Characterizing the Nature and Dynamics of Tor Exit Blocking

Website Maintenance Alert

Due to scheduled maintenance, the USENIX website will not be available on Tuesday, December 17, from 10:00 am to 2:00 pm Pacific Daylight Time (UTC -7). We apologize for the inconvenience.

If you are trying to register for Enigma 2020, please complete your registration before or after this time period.


Rachee Singh, University of Massachusetts – Amherst; Rishab Nithyanand, Stony Brook University; Sadia Afroz, University of California, Berkeley and International Computer Science Institute; Paul Pearce, UC Berkeley; Michael Carl Tschantz, International Computer Science Institute; Phillipa Gill, University of Massachusetts – Amherst; Vern Paxson, University of California, Berkeley and International Computer Science Institute


Facing abusive traffic from the Tor anonymity network, online service providers discriminate against Tor users. In this study, we characterize not only the extent of such discrimination but also the nature of the undesired traffic originating from the Tor network—a task complicated by Tor’s need to maintain user anonymity. We address this challenge by leveraging multiple independent data sources: email complaints sent to exit operators, commercial IP blacklists, webpage crawls via Tor, and privacy-sensitive measurements of our own Tor exit nodes. As part of our study, we also develop methods for classifying email complaints and an interactive crawler to find subtle forms of discrimination, and deploy our own exits in various configurations to understand which are prone to discrimination. We find that conservative exit policies are ineffective in preventing the blacklisting of exit relays. However, a majority of the attacks originating from Tor generate high traffic volume, suggesting the possibility of detection and prevention without violating Tor users’ privacy.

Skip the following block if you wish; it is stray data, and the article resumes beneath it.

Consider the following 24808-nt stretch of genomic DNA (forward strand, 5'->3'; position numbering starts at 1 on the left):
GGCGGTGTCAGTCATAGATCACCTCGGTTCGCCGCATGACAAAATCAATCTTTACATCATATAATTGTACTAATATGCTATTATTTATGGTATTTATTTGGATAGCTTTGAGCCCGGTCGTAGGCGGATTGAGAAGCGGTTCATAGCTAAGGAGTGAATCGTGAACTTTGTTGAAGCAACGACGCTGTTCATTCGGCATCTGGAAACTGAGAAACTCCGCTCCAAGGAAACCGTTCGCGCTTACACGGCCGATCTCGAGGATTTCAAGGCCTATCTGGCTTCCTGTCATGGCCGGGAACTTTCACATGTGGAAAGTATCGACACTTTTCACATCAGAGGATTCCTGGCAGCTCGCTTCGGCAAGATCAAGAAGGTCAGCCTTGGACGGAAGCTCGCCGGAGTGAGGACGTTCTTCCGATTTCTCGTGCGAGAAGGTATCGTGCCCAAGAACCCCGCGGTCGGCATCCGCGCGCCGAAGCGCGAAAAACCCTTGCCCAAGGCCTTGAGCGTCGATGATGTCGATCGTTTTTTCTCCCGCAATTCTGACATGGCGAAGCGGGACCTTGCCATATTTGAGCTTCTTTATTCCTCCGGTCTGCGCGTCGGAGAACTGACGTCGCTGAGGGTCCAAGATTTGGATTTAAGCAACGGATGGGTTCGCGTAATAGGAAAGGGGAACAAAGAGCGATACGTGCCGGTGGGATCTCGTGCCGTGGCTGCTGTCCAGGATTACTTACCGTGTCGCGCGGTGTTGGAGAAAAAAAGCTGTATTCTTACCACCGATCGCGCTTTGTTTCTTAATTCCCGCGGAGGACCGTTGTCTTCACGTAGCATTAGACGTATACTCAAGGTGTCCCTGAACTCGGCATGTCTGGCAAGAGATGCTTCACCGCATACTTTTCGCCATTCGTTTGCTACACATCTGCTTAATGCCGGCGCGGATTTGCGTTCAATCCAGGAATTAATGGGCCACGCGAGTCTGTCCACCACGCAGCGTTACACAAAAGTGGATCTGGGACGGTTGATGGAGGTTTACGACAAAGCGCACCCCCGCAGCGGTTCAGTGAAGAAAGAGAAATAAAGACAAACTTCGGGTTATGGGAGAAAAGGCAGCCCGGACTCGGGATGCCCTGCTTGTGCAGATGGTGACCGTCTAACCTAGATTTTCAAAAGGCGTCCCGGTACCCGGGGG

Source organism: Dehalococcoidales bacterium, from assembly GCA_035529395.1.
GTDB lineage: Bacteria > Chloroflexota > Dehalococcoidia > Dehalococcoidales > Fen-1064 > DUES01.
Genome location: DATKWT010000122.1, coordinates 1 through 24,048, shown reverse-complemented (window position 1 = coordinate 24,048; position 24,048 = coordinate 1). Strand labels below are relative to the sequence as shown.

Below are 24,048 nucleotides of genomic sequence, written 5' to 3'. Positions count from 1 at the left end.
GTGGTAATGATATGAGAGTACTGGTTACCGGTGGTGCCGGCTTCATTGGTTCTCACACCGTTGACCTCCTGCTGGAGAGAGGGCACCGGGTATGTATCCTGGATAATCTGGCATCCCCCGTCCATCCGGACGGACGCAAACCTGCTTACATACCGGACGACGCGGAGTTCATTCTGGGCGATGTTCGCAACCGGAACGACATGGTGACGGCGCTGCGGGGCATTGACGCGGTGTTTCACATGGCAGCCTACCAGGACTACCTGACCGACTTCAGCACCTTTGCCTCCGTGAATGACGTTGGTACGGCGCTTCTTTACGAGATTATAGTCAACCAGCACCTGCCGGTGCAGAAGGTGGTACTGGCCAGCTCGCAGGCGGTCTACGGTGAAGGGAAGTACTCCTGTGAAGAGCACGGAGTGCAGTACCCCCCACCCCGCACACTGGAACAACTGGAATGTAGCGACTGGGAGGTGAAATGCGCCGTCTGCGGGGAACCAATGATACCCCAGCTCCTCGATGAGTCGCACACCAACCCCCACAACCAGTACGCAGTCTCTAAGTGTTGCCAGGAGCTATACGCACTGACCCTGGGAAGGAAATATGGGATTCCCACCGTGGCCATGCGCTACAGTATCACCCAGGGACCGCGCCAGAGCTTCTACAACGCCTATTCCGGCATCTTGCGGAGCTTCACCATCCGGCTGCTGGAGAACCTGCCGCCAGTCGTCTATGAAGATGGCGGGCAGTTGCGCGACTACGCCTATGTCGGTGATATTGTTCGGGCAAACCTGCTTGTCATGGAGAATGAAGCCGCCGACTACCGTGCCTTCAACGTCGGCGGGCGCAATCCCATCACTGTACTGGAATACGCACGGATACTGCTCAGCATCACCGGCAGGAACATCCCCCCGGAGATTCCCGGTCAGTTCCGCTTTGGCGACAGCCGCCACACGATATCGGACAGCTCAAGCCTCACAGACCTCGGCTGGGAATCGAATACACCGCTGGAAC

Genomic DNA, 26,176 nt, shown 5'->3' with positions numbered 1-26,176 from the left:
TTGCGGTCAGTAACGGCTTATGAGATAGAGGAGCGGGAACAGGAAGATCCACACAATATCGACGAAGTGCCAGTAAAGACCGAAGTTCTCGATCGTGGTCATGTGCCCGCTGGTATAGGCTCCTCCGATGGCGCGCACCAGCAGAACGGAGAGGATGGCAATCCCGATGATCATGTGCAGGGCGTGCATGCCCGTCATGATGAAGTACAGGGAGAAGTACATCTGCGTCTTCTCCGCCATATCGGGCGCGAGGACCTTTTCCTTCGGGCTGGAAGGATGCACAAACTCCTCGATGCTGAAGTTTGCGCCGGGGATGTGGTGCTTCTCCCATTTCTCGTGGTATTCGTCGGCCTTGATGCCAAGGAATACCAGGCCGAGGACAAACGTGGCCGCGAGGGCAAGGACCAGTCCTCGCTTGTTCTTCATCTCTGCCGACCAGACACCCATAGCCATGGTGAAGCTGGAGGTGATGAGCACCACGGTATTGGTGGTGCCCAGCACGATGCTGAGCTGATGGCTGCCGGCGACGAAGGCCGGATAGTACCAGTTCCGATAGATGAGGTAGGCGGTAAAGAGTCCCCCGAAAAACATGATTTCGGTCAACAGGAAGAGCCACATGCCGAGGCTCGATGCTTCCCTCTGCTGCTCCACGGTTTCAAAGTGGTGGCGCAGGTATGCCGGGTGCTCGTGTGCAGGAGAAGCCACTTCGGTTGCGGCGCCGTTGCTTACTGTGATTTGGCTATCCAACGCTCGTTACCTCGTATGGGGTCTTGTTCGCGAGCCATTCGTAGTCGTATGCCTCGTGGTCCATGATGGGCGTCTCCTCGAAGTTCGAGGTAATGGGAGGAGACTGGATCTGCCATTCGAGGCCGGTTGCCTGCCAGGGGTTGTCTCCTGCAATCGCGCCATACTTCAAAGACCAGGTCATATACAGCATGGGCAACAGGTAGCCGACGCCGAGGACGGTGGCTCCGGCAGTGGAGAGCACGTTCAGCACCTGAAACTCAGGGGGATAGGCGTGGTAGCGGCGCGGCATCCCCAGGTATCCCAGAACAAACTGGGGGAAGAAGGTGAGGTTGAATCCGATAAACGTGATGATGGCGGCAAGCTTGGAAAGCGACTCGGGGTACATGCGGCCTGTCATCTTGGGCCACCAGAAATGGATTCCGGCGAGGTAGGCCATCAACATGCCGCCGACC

Open Access Media

USENIX is committed to Open Access to the research presented at our events. Papers and proceedings are freely available to everyone once the event begins. Any video, audio, and/or slides that are posted after the event are also free and open to everyone. Support USENIX and our commitment to Open Access.

@inproceedings {203856,
author = {Rachee Singh and Rishab Nithyanand and Sadia Afroz and Paul Pearce and Michael Carl Tschantz and Phillipa Gill and Vern Paxson},
title = {Characterizing the Nature and Dynamics of Tor Exit Blocking},
booktitle = {26th {USENIX} Security Symposium ({USENIX} Security 17)},
year = {2017},
isbn = {978-1-931971-40-9},
address = {Vancouver, BC},
pages = {325--341},
url = {},
publisher = {{USENIX} Association},
month = aug,

Presentation Video